The situation was intense. The conservative party in America, its base strongest in the South, had recently suffered a devastating electoral defeat in which a progressive lawyer from Illinois won the presidency along mostly sectional lines. In response to the electoral rebuke of their policies, the conservative party decided that rather than accept the outcome of the election, they would instead try to prevent the victorious party from governing by denying their very political legitimacy. The conservative party, therefore, waged war against democracy itself. This description could easily refer to the 2013 showdown in Washington over Obamacare, in which the House Republican caucus, its base largely confined to the South, demanded that President Barack Obama defund his health care reform law or else they would shut down the government. In fact, however, I was referring to the election of 1860, in which conservative southern Democrats decided that the South would reject the election of Republican Abraham Lincoln and secede from the Union.
The two situations share uncanny similarities, particularly the attempt by conservatives to deny the political legitimacy of their opponent. In 2013, the idea that a reelected president would cave to the insane demands of a right-wing congressional minority might seem ludicrous, but the Republican Party wasn’t dealing in policy here; they engaged in something far more destructive. Like the secessionist Democrats of 1860-61, the conservative Republicans in the House tested just how far they could get away with denying the Democratic Party’s right to govern.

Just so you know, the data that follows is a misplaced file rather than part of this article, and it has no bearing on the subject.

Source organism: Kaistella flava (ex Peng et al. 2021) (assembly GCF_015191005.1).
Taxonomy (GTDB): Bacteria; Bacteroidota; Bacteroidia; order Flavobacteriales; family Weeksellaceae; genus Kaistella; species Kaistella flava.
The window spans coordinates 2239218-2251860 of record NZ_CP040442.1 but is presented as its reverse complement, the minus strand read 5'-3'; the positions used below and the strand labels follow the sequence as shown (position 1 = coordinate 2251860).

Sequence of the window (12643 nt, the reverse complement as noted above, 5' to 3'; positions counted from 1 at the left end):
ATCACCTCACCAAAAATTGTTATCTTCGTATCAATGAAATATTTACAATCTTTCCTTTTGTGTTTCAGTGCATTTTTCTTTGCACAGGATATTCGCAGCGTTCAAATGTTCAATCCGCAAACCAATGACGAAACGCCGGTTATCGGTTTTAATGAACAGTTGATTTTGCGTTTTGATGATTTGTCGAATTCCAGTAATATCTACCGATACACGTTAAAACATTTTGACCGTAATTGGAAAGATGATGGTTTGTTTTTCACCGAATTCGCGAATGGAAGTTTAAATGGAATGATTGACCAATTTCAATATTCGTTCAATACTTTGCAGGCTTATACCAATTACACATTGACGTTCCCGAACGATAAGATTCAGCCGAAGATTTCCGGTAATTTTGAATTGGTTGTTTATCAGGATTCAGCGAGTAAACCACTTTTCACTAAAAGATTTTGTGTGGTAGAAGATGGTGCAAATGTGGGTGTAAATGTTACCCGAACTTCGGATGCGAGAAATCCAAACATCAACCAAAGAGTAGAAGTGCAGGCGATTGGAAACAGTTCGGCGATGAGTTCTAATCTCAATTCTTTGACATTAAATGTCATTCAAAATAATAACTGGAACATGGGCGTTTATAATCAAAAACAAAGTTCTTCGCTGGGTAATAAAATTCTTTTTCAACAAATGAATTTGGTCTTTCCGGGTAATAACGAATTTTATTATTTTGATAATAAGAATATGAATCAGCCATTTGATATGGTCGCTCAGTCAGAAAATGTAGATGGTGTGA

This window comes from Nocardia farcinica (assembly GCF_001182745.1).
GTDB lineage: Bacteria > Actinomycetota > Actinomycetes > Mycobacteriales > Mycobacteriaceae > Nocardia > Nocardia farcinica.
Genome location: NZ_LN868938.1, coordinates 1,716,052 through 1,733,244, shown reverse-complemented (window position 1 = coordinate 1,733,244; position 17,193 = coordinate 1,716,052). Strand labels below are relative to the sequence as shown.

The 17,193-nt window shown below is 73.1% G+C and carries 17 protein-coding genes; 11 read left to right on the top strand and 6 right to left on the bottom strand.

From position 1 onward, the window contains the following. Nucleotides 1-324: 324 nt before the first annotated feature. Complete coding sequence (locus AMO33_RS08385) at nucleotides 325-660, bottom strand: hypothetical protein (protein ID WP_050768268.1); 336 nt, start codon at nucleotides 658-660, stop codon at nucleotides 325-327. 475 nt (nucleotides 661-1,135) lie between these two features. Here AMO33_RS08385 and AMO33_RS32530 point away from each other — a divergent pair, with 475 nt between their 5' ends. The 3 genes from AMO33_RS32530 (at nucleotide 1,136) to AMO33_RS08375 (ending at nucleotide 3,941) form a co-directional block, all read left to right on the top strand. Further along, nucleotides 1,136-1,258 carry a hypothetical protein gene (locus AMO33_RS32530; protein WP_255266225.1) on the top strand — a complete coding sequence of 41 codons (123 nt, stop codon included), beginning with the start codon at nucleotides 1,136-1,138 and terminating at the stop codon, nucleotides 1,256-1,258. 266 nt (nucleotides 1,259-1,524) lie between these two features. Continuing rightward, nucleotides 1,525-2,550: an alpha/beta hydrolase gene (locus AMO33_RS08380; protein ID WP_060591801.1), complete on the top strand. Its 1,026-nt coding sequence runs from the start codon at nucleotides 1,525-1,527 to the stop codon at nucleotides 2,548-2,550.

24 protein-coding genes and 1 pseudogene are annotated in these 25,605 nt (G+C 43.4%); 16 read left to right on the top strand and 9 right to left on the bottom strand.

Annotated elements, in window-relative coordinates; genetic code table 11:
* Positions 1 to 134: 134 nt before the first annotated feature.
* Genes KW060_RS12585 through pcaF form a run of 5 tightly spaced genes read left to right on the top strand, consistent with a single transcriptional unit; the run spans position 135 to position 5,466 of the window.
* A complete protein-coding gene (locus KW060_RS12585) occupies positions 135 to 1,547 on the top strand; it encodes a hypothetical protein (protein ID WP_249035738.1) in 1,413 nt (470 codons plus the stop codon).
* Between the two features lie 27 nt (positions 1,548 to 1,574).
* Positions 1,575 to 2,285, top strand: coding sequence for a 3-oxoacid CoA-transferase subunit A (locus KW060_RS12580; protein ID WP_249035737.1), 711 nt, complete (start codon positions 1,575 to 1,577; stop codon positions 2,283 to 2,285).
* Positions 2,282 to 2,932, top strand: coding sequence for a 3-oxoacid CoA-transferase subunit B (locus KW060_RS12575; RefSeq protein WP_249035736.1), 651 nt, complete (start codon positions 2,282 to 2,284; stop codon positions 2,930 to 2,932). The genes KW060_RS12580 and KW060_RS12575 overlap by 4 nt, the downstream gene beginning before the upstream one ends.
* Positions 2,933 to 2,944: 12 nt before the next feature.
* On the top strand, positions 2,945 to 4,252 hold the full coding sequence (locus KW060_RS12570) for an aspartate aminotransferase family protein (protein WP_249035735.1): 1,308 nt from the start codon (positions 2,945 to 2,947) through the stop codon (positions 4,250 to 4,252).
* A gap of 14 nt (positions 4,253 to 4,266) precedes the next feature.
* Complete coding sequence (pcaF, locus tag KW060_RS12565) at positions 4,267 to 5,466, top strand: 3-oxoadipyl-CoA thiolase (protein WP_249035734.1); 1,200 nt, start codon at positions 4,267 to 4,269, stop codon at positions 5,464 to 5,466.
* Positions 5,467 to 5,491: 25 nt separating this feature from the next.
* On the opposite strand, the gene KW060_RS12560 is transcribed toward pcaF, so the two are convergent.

In a piece for New York Magazine, Jonathan Chait described the debt ceiling showdown as “a Constitutional struggle” that posed “the most singular threat” to Obama’s presidency. Central to this reasoning was that the American Right was emboldened, not chastised, by the president’s reelection. Rep. Paul Ryan (R-WI), for example, was perfectly candid about his party’s motives: “The reason this debt limit fight is different is, we don’t have an election around the corner where we feel we are going to win and fix it ourselves. We are stuck with this government another three years.” This statement revealed how a conservative political party soundly defeated at the polls was nonetheless determined to implement its agenda.
Paul Ryan’s confession was brazen, but not surprising. Recent political commentators’ observations that conservatives like Ryan were ideologically radical are precisely on target. As political scientist Corey Robin notes, radicalism is a central feature of conservatism, which he characterizes as “a meditation on, and theoretical rendition of, the felt experience of having power, seeing it threatened, and trying to win it back.” Thus, in defending traditional hierarchies, “the conservative invariably launches a counterrevolution, often requiring an overhaul of the very regime he is defending,” that “requires the most radical measures on the regime’s behalf.” Conservatives fight most fiercely when their power is threatened by movements seeking to empower the lower orders, either by emancipating slaves or by implanting universal health care in the 21st century.